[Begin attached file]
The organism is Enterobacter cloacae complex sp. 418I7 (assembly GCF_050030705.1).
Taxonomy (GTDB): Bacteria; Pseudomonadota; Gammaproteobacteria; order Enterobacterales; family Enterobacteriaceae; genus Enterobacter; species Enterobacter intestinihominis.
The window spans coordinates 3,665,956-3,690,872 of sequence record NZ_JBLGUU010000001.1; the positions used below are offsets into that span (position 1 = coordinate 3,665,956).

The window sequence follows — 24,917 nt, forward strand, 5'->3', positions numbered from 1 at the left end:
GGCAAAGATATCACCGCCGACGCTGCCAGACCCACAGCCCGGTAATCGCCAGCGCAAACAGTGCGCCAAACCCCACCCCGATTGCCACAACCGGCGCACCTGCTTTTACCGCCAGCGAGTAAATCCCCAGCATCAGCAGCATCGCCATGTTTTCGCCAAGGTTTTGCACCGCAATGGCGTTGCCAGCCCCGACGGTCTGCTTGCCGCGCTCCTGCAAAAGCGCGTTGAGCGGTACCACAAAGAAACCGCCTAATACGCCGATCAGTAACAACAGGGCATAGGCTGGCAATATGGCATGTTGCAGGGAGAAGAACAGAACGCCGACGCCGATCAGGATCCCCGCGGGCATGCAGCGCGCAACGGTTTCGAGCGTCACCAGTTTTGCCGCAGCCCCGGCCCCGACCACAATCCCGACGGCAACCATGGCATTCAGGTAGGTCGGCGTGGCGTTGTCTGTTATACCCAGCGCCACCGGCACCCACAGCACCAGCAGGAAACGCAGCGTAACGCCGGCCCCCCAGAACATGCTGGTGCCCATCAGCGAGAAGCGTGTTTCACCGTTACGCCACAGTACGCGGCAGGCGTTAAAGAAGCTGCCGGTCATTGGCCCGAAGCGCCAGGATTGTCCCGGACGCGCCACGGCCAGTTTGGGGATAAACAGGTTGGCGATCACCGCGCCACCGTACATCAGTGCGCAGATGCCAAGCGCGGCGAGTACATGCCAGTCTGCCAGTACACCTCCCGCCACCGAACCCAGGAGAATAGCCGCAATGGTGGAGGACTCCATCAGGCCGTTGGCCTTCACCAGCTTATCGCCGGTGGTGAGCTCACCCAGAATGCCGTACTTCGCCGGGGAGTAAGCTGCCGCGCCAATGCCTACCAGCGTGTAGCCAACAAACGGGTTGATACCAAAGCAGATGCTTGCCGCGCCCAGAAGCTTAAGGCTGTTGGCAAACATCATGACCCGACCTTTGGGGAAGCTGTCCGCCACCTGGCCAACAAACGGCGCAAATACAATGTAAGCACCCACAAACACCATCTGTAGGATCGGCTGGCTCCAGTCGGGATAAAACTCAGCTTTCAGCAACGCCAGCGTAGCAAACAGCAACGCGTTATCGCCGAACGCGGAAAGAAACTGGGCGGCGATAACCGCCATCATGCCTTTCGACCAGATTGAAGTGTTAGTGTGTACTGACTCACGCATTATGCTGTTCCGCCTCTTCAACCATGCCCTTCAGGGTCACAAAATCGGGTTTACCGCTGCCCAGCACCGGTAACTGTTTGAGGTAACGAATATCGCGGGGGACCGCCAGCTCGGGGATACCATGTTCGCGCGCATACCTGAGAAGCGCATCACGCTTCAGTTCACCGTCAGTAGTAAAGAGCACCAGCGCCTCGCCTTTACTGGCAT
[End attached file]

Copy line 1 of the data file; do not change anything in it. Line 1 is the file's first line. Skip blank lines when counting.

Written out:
The organism is Enterobacter cloacae complex sp. 418I7 (assembly GCF_050030705.1).